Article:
Regarding Ms. Bangali’s comments that she encountered a five year old girl at the Aberdeen Clinic who was suffering from incontinence due to a botched FGM procedure, we are requesting a full investigation by the Ministry of Social Welfare, Gender and Children’s Affairs and, if necessary, by the local police. As far as we are aware, no sowie or traditional circumciser has been identified or charged in this alleged matter or that it was referred to relevant authorities.
In fact, the only thing that Ms. Bangali has confirmed with me is that there are strange and seriously conflicting accounts about what happened to the girl – she was circumcised over a year ago in Bondo, but then supposedly cut again by her own mother, who is most likely not a sowie and therefore not qualified or authorized to perform such a procedure. The surgeon at Aberdeen allegedly diagnosed fistula due to FGM, yet there is no actual knowledge of what caused the girl’s injury – a customary excision performed by a qualified sowie, an alleged FGM by the mother, or some accidental injury or even infection or inflammation due to other causes.
While we do not doubt the sincerity of Ms. Bangali’s passion to end a practice she is personally against and is paid handsomely by UNFPA to oppose, previous cases of alleged FGM mishaps, deaths, kidnappings or forced initiations over the past three years have been exposed as hoaxes orchestrated by anti-FGM activists to garner international attention and, of course, more and more external funding. In each and every one of these cases, NSC and SLWAFC conducted our own investigations with locally based journalists and our legal team and completed internal reports, which will be handed over to the Government authorities in due time.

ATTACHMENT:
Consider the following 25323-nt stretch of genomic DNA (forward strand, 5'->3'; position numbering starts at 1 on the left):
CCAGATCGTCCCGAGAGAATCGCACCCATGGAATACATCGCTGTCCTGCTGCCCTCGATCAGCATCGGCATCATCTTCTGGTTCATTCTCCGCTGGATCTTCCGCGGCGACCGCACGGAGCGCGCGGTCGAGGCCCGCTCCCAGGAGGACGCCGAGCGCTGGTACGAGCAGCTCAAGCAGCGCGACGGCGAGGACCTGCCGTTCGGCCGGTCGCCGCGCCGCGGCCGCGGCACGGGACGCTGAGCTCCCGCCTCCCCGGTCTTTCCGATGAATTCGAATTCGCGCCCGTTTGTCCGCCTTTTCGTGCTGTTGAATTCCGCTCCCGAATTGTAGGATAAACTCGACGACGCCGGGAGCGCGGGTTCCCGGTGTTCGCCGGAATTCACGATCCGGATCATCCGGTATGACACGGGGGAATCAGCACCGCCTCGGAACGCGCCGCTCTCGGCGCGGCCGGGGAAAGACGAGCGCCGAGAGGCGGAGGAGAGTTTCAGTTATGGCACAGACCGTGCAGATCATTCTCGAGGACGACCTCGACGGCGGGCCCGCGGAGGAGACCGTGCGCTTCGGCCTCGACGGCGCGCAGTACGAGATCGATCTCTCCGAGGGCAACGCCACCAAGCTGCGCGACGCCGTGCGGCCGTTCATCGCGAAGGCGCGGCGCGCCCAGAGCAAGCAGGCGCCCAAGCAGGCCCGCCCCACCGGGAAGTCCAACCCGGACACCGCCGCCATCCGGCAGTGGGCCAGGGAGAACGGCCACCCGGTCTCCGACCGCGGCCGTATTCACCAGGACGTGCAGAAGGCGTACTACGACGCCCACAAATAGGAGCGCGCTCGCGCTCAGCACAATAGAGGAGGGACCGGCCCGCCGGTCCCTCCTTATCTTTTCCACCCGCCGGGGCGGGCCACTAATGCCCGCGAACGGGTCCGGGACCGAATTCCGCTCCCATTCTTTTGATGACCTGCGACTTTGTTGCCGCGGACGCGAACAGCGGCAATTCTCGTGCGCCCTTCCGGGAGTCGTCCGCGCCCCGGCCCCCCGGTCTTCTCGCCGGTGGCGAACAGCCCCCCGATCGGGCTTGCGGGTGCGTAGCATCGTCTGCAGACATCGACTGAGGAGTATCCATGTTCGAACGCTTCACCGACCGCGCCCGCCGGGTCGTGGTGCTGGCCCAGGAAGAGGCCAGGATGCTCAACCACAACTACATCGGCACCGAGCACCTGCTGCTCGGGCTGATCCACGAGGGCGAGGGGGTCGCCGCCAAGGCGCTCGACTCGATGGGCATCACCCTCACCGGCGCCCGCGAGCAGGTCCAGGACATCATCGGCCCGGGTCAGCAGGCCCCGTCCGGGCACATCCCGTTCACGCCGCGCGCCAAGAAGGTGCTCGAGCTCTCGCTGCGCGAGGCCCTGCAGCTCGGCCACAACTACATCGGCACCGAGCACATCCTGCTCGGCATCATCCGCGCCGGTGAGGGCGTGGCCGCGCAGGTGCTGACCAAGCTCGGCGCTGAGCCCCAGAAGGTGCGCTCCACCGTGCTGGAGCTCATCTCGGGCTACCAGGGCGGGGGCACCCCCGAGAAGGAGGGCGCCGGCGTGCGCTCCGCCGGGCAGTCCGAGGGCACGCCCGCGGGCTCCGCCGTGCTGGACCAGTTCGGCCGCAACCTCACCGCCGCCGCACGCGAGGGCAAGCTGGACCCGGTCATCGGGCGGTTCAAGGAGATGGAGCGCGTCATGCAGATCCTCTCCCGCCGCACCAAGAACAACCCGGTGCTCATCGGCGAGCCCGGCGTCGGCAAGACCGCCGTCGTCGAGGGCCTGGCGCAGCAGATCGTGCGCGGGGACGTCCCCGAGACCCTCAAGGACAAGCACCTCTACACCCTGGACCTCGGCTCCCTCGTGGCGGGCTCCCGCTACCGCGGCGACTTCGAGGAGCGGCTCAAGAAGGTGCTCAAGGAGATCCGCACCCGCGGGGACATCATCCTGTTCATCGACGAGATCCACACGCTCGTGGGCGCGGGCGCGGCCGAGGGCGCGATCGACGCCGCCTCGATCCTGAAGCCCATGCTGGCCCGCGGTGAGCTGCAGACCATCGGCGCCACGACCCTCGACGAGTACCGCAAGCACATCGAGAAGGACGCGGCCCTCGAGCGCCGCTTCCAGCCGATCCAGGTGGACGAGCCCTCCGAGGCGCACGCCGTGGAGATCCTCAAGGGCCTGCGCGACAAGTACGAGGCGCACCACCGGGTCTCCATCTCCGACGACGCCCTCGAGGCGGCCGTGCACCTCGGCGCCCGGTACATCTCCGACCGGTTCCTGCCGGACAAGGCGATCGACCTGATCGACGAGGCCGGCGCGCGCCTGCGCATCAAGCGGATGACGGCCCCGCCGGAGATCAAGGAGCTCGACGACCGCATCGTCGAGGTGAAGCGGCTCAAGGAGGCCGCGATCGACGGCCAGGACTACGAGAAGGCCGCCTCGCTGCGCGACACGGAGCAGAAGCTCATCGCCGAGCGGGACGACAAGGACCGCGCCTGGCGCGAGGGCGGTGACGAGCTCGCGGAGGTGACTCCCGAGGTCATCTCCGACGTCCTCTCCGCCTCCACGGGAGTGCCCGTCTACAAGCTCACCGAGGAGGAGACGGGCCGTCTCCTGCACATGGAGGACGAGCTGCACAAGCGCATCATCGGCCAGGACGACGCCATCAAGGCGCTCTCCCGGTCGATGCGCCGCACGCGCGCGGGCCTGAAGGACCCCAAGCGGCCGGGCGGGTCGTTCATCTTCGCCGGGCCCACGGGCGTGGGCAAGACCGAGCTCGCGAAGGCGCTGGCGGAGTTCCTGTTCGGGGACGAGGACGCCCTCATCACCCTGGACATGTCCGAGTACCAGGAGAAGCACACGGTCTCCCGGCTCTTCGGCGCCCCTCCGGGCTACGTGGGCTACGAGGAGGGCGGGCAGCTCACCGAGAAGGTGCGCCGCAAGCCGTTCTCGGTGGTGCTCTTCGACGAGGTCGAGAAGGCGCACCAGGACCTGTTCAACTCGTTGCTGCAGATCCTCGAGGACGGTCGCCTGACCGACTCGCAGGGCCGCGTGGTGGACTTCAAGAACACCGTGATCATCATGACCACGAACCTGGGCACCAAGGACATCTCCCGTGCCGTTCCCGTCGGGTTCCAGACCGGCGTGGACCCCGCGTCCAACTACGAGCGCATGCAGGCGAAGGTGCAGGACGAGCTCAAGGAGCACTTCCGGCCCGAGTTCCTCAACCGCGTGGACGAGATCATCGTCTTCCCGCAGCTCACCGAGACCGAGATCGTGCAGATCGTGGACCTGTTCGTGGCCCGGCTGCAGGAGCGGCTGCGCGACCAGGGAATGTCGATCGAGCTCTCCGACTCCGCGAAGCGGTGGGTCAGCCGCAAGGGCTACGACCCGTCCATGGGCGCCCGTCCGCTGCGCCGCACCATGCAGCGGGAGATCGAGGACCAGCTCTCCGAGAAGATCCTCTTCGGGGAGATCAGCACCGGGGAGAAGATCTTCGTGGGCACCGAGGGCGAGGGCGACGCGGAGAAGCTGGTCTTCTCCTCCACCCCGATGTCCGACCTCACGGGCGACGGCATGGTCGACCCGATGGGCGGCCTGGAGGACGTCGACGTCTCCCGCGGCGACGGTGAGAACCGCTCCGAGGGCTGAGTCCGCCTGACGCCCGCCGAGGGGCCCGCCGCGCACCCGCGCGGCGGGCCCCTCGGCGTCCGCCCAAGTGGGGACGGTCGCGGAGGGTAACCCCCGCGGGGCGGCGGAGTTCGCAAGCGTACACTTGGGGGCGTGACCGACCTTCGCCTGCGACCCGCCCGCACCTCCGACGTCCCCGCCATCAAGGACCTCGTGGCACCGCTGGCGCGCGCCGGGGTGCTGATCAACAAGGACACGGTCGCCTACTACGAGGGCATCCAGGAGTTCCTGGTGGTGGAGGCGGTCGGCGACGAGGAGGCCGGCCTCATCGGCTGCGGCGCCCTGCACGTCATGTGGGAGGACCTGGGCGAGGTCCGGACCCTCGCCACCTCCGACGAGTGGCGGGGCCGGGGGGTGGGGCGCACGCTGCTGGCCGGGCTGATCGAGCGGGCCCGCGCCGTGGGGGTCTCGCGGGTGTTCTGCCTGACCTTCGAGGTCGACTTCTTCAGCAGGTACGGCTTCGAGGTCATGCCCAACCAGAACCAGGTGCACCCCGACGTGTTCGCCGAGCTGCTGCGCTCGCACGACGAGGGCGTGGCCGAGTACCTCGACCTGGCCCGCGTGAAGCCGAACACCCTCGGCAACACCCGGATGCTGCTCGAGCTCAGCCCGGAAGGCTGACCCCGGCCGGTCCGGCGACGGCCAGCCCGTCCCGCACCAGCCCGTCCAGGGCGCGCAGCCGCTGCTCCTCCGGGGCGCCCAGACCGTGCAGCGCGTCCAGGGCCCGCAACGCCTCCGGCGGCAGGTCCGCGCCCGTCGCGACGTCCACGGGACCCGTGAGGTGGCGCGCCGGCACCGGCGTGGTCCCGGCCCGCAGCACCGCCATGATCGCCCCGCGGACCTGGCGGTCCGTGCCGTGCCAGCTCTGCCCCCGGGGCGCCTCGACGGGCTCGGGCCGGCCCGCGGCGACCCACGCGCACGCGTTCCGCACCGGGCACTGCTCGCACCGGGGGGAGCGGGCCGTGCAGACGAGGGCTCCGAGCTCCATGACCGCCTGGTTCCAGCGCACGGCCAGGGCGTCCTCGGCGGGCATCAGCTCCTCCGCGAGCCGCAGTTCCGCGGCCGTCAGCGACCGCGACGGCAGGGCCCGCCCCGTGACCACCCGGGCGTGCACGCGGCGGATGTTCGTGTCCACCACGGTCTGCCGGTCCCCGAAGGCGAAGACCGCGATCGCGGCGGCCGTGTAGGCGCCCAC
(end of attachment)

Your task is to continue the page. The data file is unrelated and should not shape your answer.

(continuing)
Both the NSC and SLWAFC are committed to ensuring that only trained and licensed traditional practitioners within Bondo and Sande are permitted to perform female circumcision procedures in accordance with our traditional norms and abiding by the laws of Sierra Leone. Female circumcision at any age, as with male circumcision, is not against the law in Sierra Leone. We are here to ensure that Bondo and Sande initiation practices and practitioners are in line with the authorized customs and methods that are a hallmark of our ancestral women’s societies and traditions.